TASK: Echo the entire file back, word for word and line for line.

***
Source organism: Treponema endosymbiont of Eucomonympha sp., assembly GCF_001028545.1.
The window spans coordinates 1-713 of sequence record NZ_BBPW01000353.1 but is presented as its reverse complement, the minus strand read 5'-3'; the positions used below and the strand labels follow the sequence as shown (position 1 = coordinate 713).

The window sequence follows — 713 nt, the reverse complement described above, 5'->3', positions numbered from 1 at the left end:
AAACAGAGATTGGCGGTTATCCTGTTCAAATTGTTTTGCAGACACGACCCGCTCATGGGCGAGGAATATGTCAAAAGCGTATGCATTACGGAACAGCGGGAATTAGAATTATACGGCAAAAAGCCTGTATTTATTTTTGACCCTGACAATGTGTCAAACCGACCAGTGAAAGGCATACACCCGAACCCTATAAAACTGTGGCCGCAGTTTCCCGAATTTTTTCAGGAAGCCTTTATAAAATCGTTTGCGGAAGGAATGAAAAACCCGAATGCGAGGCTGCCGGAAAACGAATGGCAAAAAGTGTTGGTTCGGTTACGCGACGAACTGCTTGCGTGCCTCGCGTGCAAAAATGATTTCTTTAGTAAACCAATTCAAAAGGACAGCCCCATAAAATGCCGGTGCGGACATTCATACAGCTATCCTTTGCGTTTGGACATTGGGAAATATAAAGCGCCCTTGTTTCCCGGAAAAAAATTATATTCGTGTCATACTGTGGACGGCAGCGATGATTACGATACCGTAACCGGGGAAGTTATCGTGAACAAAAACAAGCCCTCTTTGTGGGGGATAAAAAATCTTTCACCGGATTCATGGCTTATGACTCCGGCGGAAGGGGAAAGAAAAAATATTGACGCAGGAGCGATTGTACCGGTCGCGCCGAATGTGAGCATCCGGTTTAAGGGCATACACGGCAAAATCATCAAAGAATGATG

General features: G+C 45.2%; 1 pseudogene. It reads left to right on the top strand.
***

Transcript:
Source organism: Treponema endosymbiont of Eucomonympha sp., assembly GCF_001028545.1.
The window spans coordinates 1-713 of sequence record NZ_BBPW01000353.1 but is presented as its reverse complement, the minus strand read 5'-3'; the positions used below and the strand labels follow the sequence as shown (position 1 = coordinate 713).

The window sequence follows — 713 nt, the reverse complement described above, 5'->3', positions numbered from 1 at the left end:
AAACAGAGATTGGCGGTTATCCTGTTCAAATTGTTTTGCAGACACGACCCGCTCATGGGCGAGGAATATGTCAAAAGCGTATGCATTACGGAACAGCGGGAATTAGAATTATACGGCAAAAAGCCTGTATTTATTTTTGACCCTGACAATGTGTCAAACCGACCAGTGAAAGGCATACACCCGAACCCTATAAAACTGTGGCCGCAGTTTCCCGAATTTTTTCAGGAAGCCTTTATAAAATCGTTTGCGGAAGGAATGAAAAACCCGAATGCGAGGCTGCCGGAAAACGAATGGCAAAAAGTGTTGGTTCGGTTACGCGACGAACTGCTTGCGTGCCTCGCGTGCAAAAATGATTTCTTTAGTAAACCAATTCAAAAGGACAGCCCCATAAAATGCCGGTGCGGACATTCATACAGCTATCCTTTGCGTTTGGACATTGGGAAATATAAAGCGCCCTTGTTTCCCGGAAAAAAATTATATTCGTGTCATACTGTGGACGGCAGCGATGATTACGATACCGTAACCGGGGAAGTTATCGTGAACAAAAACAAGCCCTCTTTGTGGGGGATAAAAAATCTTTCACCGGATTCATGGCTTATGACTCCGGCGGAAGGGGAAAGAAAAAATATTGACGCAGGAGCGATTGTACCGGTCGCGCCGAATGTGAGCATCCGGTTTAAGGGCATACACGGCAAAATCATCAAAGAATGATG

General features: G+C 45.2%; 1 pseudogene. It reads left to right on the top strand.